This work intends to address this issue by analyzing the energy impact of various CAV scenarios on different types of electric vehicles using high-fidelity models. The vehicles—all midsize, one HEV, one BEV, and a conventional—are modeled in Autonomie, a high-fidelity, forward-looking vehicle simulation tool. They are simulated on various CAVs scenarios and modeled by variations of the drive cycle.

    First, a reference fuel consumption value is obtained for steady-state speeds, which estimate an optimal state reached by the highest achievable connectivity degree, in which vehicles never stop and drive at constant speed. Second, Real-World Driving Cycles (RWDCs) are selected from a database of recorded Global Positioning System (GPS) traces in the Chicago area. Energetic criteria are used to select RWDCs representing the average driving style. Different changes to the original speed profiles are then applied to represent the connectivity impact: some stops are removed, speed is smoothed, and strong accelerations are saturated. An overall increase in speed is also investigated to represent improved traffic flow. In each case, the distance remains the same as in the original case, representing the same origin and destination. Finally, a detailed energy analysis is performed, highlighting the close relationship between CAV technologies and powertrain electrification.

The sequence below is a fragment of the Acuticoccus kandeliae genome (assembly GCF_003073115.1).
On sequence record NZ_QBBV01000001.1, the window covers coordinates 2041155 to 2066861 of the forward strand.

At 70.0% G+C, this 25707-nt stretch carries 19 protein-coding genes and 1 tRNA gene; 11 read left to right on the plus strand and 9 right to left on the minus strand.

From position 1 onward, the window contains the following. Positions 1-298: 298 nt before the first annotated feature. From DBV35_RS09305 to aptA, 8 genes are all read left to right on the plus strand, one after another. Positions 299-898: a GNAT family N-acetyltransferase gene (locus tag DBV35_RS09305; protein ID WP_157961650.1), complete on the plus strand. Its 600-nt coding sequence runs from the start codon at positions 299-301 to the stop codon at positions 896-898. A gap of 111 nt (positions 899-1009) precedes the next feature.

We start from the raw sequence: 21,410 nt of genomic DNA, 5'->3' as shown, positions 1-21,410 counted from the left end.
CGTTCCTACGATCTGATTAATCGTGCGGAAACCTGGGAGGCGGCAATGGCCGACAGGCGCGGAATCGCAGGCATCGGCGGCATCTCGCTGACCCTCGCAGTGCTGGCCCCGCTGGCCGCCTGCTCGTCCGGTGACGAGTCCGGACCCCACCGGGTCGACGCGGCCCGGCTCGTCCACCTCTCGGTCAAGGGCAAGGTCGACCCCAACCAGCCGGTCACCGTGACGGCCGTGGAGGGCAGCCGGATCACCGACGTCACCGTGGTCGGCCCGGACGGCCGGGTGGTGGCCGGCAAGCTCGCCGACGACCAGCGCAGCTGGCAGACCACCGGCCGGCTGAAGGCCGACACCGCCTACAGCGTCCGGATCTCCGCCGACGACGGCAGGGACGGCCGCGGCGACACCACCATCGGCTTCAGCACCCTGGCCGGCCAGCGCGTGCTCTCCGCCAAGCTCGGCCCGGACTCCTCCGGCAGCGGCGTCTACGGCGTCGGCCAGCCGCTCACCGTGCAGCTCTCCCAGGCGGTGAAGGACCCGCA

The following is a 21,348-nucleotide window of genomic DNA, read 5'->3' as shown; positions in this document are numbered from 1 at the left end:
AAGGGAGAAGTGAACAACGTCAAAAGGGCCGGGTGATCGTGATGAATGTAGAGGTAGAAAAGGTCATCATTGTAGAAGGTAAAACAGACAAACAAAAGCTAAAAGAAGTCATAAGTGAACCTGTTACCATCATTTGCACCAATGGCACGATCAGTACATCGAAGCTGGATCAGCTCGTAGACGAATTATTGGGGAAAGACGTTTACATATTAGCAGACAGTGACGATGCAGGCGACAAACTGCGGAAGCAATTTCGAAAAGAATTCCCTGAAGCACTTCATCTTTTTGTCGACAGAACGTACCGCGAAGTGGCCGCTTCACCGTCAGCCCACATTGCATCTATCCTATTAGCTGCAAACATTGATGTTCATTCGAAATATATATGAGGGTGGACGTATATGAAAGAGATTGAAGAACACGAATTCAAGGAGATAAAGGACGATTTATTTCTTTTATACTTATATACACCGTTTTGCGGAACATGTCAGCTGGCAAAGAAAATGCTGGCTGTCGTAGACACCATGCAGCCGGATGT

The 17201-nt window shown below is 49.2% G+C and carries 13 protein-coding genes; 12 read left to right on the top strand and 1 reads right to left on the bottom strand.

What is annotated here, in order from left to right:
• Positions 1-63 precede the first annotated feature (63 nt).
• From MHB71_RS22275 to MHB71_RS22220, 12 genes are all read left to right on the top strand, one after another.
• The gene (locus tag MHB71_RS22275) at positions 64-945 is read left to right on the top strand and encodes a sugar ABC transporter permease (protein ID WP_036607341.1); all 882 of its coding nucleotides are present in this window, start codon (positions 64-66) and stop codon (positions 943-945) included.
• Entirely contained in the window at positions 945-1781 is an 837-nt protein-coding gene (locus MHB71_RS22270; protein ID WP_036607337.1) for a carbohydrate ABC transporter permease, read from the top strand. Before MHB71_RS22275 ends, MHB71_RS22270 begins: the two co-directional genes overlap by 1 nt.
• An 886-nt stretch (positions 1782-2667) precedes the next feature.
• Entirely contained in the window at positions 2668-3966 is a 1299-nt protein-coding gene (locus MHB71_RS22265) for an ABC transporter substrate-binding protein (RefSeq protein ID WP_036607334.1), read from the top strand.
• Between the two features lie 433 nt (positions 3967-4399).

This work shows the synergies between connected vehicles and electrified vehicles. Conventional vehicles and electrified vehicles both can benefit highly from connectivity because they have an equivalent proportional potential fuel consumption reduction. However, on the one hand, because conventional vehicle fuel consumption is the highest, connectivity has a larger absolute energy impact on conventional vehicles. On the other hand, because the best fuel consumption levels for HEVs and BEVs are more easily reached with connectivity, connected electrified powertrains also have high energy savings potential.

  8. Kanok Boriboonsomsin & Matthew Barth, University of California Riverside (invited). “An update on eco-control strategies in the lab and in the field.”
    Connected and automated vehicles offer a wide range of opportunities to reduce energy consumption through smarter vehicle control. These include eco-optimizations of signal approach and departure, cooperative adaptive cruise control, and energy management of plug-in hybrid vehicles. In this presentation, we will review recent research on these strategies including laboratory simulations, test track, and field experiments conducted at UC Riverside.
  9. From local results to national impacts

  10. Don MacKenzie, University of Washington. “Scaling of platooning energy benefits with compatible vehicle adoption.”